01 FEB 2023

A Fitting Fortune

Ted Neima, Vacaville resident, smiling at the camera in front of a display cabinet in his store Clipper Cargo.
Today, Ted is up and actively involved in his business and the community thanks to his Transcatheter Aortic Valve Replacement.

Vacaville resident Ted Neima keeps a small slip of paper in his wallet — a fortune cookie message he got the night before he had a valve in his heart surgically replaced.

Ted Neima fortune he received the night before he had a valve in his heart surgically replaced. It reads: Look forward to great fortune and a new lease on life.“Look forward to great fortune and a new lease on life,” it reads and Ted says that sums up his experience at NorthBay Health just perfectly.

Ted got his new lease thanks to a minimally-invasive heart procedure offered at NorthBay Health known as Transcatheter Aortic Valve Replacement (TAVR) which provides an alternative to traditional open-heart surgery.

Ted recently had his annual checkup and says he feels “blessed,” adding that “it’s hard to explain how alive I feel.”

It was no surprise to him that he needed the surgery. The Vacaville business owner said he had been diagnosed with a developing aortic stenosis years before. The condition had been treated with medications and monitored by his cardiologist Cyrus Mancherje, M.D., who explained that there would come a point where the problem would require a valve replacement. An aortic stenosis is a condition in which his heart’s aortic valve thickens and becomes stiff (calcified) so that it can’t fully open to allow blood flow from the heart into the body.

“If I’m honest, I can remember laying on my side at night in bed and listening to my heart beat and I could hear it squishing as it pumped,” he says.

The condition left him feeling fatigued and often out of breath, he said. “I would send my employees to the store to shop or send them to run errands for me because I just couldn’t do it,” he said.

When it became clear that the time for a valve replacement had arrived, Ted was connected with NorthBay interventional cardiologist Saba Lahsaei, M.D.

“Mr. Neima’s condition really couldn’t wait,” Dr. Lahsaei said. “With aortic stenosis, the valve opening is narrowed, the heart has to work harder to pump enough blood to the body. That extra work can cause the left ventricle to thicken and enlarge and eventually the strain can cause a weakened heart muscle, which can ultimately lead to heart failure.”

The TAVR procedure involves a thin, flexible catheter tube that is inserted into a blood vessel via a small incision on the leg and then guided into the heart. Moving X-ray images help the doctor place the catheter into the correct position and then a replacement valve is passed through the catheter and placed in the area of the aortic valve. A balloon on the catheter tip inflates, to press the new valve into place. The year 2022 marks the 20th anniversary of the first-ever TAVR procedure, which was done in France.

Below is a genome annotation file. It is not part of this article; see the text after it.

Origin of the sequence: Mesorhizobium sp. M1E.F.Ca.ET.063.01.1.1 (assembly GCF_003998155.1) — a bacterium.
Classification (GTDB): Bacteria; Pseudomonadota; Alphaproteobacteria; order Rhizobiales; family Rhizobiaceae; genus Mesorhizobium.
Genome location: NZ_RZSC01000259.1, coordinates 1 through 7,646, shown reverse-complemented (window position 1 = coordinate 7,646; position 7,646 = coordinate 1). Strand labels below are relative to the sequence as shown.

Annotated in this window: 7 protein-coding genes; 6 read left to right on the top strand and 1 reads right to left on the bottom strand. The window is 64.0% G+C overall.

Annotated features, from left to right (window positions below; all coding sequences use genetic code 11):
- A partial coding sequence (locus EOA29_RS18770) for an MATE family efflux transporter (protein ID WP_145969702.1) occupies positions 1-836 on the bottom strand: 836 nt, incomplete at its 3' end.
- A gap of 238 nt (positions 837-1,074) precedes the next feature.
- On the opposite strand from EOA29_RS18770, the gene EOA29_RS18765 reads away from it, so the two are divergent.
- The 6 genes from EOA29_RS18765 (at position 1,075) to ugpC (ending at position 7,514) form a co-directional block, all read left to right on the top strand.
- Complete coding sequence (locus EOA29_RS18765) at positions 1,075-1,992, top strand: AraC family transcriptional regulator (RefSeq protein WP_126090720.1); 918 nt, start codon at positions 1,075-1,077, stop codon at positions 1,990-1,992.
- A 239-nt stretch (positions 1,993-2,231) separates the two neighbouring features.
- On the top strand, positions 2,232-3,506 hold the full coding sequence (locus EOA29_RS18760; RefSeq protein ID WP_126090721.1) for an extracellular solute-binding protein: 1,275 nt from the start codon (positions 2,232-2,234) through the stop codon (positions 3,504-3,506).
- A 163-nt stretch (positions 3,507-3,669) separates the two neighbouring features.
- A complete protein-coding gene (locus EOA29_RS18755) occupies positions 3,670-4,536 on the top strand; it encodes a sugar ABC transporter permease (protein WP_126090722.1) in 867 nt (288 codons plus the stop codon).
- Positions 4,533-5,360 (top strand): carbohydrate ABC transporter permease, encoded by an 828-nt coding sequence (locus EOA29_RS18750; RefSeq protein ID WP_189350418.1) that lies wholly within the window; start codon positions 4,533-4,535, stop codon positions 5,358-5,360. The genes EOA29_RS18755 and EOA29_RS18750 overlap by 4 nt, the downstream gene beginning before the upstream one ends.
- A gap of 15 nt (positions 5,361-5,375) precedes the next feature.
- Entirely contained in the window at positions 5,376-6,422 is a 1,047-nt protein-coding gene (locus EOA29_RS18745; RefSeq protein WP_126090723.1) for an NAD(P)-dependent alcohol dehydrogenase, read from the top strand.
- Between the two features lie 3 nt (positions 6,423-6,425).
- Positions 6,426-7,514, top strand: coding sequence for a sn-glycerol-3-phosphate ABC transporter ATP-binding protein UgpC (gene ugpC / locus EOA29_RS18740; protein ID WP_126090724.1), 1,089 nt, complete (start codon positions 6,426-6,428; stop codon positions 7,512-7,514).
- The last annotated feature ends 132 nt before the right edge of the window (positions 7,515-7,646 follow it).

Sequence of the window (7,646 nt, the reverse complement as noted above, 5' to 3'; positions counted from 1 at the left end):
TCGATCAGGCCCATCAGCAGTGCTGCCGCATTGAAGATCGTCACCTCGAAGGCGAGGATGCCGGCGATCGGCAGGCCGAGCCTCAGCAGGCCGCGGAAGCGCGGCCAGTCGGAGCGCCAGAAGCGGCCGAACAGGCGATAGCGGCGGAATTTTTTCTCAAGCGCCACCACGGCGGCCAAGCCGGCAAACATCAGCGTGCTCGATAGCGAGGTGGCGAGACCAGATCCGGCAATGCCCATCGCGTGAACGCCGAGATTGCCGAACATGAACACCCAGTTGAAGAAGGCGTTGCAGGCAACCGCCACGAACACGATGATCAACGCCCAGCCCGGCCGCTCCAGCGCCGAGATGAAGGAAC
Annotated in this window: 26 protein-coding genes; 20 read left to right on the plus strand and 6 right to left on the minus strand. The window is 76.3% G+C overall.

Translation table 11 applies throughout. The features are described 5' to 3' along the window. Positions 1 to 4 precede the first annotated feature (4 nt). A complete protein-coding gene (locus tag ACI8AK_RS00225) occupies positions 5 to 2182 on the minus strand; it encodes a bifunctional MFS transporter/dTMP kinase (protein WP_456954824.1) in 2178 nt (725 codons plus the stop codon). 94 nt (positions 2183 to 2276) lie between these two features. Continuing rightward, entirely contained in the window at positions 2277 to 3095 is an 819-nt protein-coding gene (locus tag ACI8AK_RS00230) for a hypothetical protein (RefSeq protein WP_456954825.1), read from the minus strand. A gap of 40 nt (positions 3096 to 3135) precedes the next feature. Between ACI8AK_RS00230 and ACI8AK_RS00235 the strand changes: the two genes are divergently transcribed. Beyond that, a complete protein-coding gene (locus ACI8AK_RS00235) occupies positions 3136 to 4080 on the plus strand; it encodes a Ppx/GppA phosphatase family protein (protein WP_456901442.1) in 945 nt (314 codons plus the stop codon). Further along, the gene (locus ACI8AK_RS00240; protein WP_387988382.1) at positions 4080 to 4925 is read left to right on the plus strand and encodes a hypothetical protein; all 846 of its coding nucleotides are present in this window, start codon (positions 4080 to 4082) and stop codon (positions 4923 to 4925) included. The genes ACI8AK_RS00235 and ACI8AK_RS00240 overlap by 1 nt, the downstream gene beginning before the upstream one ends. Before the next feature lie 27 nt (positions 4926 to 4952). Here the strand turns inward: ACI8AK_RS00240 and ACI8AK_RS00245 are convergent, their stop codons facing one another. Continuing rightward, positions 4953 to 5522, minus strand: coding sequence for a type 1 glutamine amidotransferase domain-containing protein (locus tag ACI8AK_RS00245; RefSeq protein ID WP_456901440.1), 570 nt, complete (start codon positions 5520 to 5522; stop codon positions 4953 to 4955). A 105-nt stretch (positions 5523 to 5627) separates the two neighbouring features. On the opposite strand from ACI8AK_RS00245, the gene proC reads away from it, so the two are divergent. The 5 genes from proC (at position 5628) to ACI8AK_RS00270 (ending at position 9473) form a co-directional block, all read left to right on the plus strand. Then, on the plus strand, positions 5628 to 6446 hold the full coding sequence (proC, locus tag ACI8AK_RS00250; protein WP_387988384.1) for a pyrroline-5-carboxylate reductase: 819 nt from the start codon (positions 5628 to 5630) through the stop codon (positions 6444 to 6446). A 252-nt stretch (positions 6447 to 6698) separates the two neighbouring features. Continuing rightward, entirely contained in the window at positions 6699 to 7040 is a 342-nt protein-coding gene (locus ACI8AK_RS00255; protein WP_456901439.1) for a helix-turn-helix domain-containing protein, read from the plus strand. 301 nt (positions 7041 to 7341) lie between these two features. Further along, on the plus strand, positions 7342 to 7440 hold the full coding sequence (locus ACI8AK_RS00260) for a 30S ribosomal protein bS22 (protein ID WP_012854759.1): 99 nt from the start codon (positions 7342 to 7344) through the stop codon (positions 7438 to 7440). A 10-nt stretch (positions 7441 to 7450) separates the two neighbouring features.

Because it is minimally invasive, TAVR patients are generally able to go home within a day or two of the procedure. In Ted’s case, he spent a night in the hospital for observation and was able to go home the next day, said Dr. Lahsaei.

Dr. Villalon, Lashsei and Pribyl in masks and scrubs inside the operating room where the TAVR procedure is performed.“TAVR is a great advancement in heart care,” said Dr. Lahsaei. “It is far less invasive than open-heart surgery, leaves only a small scar and poses a lower risk of infection with a much faster recovery time.” Dr. Lahsaei and fellow interventional cardiologist Mark Villalon, M.D., each performed hundreds of TAVR procedures prior to joining NorthBay in 2019. Along with cardiovascular surgeon Shea Pribyl, M.D., and a cardiac catheterization team, they have performed about 50 in the past two years at NorthBay Health Medical Center where a new state-of-the-art hybrid operating room is used for the specialized procedure.

“When they took me in for the surgery and I looked at the room with its high-tech equipment and computer screens, I mean, I’ve never seen anything like it,” Ted recalled. “It was beyond Star Wars!”

And he said he still is impressed by how organized and caring his entire Heart & Vascular team was — from the medical assistant that made sure his calls were returned, to the nursing staff and the anesthesiologist who held his hand and helped keep him calm and comfortable.

“That’s one thing people need to understand — it’s a team of people,” Ted said. “From my first appointment with him, Dr. Lahsaei laid everything out for me, explained it all using a tech board that he could draw on and he made it all make sense for me. And there was a whole team meeting about my case. I realized that when Dr. Villalon was in the operating room too.”

He calls his experience a godsend and said the same is true for the team in NorthBay Cardiac Rehabilitation who helped him with recovery and taught him to follow a healthy diet and exercise regime.

“It really has changed my life. I have so much more energy. I don’t have to send my employees out to do things for me because I can do it myself now,” he said.

Today, Ted is up and actively involved in his business and the community. He was recently selected to be the secretary of the Downtown Business Improvement District.

“Life is good,” he said.

Learn more about TAVR and NorthBay Heart & Vascular or call (707) 624-4400 for more information. You can also watch and read more of our patient stories.

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